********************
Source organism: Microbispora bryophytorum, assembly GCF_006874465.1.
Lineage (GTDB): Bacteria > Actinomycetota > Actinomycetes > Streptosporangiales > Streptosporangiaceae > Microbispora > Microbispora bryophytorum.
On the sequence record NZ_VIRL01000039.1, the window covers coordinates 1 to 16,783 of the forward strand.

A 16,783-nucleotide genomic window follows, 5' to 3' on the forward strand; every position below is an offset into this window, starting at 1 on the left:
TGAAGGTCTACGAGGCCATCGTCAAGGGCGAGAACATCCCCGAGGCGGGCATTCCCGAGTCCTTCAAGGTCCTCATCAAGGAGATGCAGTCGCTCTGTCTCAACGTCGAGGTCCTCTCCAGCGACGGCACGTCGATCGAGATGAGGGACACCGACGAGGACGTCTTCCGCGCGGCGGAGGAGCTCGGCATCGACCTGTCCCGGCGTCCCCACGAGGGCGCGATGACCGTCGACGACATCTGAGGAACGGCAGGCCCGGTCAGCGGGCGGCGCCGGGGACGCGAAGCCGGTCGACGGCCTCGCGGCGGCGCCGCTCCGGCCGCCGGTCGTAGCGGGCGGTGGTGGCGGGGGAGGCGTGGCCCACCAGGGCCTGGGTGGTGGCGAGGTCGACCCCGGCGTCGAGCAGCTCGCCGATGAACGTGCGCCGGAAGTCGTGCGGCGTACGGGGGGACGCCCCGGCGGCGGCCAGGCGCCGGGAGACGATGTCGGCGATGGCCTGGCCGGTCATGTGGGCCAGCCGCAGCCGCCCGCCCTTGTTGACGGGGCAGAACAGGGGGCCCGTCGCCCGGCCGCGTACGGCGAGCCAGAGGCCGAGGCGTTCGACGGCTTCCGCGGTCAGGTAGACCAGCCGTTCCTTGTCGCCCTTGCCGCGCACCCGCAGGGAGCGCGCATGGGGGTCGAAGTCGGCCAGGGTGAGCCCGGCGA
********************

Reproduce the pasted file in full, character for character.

Source organism: Microbispora bryophytorum, assembly GCF_006874465.1.
Lineage (GTDB): Bacteria > Actinomycetota > Actinomycetes > Streptosporangiales > Streptosporangiaceae > Microbispora > Microbispora bryophytorum.
On the sequence record NZ_VIRL01000039.1, the window covers coordinates 1 to 16,783 of the forward strand.

A 16,783-nucleotide genomic window follows, 5' to 3' on the forward strand; every position below is an offset into this window, starting at 1 on the left:
TGAAGGTCTACGAGGCCATCGTCAAGGGCGAGAACATCCCCGAGGCGGGCATTCCCGAGTCCTTCAAGGTCCTCATCAAGGAGATGCAGTCGCTCTGTCTCAACGTCGAGGTCCTCTCCAGCGACGGCACGTCGATCGAGATGAGGGACACCGACGAGGACGTCTTCCGCGCGGCGGAGGAGCTCGGCATCGACCTGTCCCGGCGTCCCCACGAGGGCGCGATGACCGTCGACGACATCTGAGGAACGGCAGGCCCGGTCAGCGGGCGGCGCCGGGGACGCGAAGCCGGTCGACGGCCTCGCGGCGGCGCCGCTCCGGCCGCCGGTCGTAGCGGGCGGTGGTGGCGGGGGAGGCGTGGCCCACCAGGGCCTGGGTGGTGGCGAGGTCGACCCCGGCGTCGAGCAGCTCGCCGATGAACGTGCGCCGGAAGTCGTGCGGCGTACGGGGGGACGCCCCGGCGGCGGCCAGGCGCCGGGAGACGATGTCGGCGATGGCCTGGCCGGTCATGTGGGCCAGCCGCAGCCGCCCGCCCTTGTTGACGGGGCAGAACAGGGGGCCCGTCGCCCGGCCGCGTACGGCGAGCCAGAGGCCGAGGCGTTCGACGGCTTCCGCGGTCAGGTAGACCAGCCGTTCCTTGTCGCCCTTGCCGCGCACCCGCAGGGAGCGCGCATGGGGGTCGAAGTCGGCCAGGGTGAGCCCGGCGA